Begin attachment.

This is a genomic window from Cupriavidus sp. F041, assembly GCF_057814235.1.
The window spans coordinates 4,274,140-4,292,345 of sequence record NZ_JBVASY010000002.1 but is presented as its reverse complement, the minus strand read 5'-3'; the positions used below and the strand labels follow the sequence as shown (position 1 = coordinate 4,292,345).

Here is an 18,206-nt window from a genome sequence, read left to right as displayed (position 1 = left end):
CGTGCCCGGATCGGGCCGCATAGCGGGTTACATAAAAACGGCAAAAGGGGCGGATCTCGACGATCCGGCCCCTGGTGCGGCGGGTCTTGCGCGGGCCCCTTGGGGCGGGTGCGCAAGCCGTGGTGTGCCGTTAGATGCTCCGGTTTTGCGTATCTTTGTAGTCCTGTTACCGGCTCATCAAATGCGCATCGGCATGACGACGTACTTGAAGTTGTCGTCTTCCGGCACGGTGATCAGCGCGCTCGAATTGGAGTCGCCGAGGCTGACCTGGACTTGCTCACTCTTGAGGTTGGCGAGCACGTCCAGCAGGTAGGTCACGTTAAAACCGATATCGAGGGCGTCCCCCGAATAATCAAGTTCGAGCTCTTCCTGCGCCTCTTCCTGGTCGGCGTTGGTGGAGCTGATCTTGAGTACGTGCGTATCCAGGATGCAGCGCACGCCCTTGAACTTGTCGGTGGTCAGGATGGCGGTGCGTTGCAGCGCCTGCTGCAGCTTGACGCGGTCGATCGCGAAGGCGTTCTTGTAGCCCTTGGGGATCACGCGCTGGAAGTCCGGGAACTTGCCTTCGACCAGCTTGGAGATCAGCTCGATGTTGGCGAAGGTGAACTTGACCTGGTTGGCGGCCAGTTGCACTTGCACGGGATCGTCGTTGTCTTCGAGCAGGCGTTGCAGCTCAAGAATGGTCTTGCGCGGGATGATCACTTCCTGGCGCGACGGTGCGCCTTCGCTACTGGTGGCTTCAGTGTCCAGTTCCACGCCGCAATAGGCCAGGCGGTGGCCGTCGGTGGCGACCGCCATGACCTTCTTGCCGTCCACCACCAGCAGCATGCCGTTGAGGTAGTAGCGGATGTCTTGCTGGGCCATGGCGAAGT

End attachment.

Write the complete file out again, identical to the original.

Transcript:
This is a genomic window from Cupriavidus sp. F041, assembly GCF_057814235.1.
The window spans coordinates 4,274,140-4,292,345 of sequence record NZ_JBVASY010000002.1 but is presented as its reverse complement, the minus strand read 5'-3'; the positions used below and the strand labels follow the sequence as shown (position 1 = coordinate 4,292,345).

Here is an 18,206-nt window from a genome sequence, read left to right as displayed (position 1 = left end):
CGTGCCCGGATCGGGCCGCATAGCGGGTTACATAAAAACGGCAAAAGGGGCGGATCTCGACGATCCGGCCCCTGGTGCGGCGGGTCTTGCGCGGGCCCCTTGGGGCGGGTGCGCAAGCCGTGGTGTGCCGTTAGATGCTCCGGTTTTGCGTATCTTTGTAGTCCTGTTACCGGCTCATCAAATGCGCATCGGCATGACGACGTACTTGAAGTTGTCGTCTTCCGGCACGGTGATCAGCGCGCTCGAATTGGAGTCGCCGAGGCTGACCTGGACTTGCTCACTCTTGAGGTTGGCGAGCACGTCCAGCAGGTAGGTCACGTTAAAACCGATATCGAGGGCGTCCCCCGAATAATCAAGTTCGAGCTCTTCCTGCGCCTCTTCCTGGTCGGCGTTGGTGGAGCTGATCTTGAGTACGTGCGTATCCAGGATGCAGCGCACGCCCTTGAACTTGTCGGTGGTCAGGATGGCGGTGCGTTGCAGCGCCTGCTGCAGCTTGACGCGGTCGATCGCGAAGGCGTTCTTGTAGCCCTTGGGGATCACGCGCTGGAAGTCCGGGAACTTGCCTTCGACCAGCTTGGAGATCAGCTCGATGTTGGCGAAGGTGAACTTGACCTGGTTGGCGGCCAGTTGCACTTGCACGGGATCGTCGTTGTCTTCGAGCAGGCGTTGCAGCTCAAGAATGGTCTTGCGCGGGATGATCACTTCCTGGCGCGACGGTGCGCCTTCGCTACTGGTGGCTTCAGTGTCCAGTTCCACGCCGCAATAGGCCAGGCGGTGGCCGTCGGTGGCGACCGCCATGACCTTCTTGCCGTCCACCACCAGCAGCATGCCGTTGAGGTAGTAGCGGATGTCTTGCTGGGCCATGGCGAAGT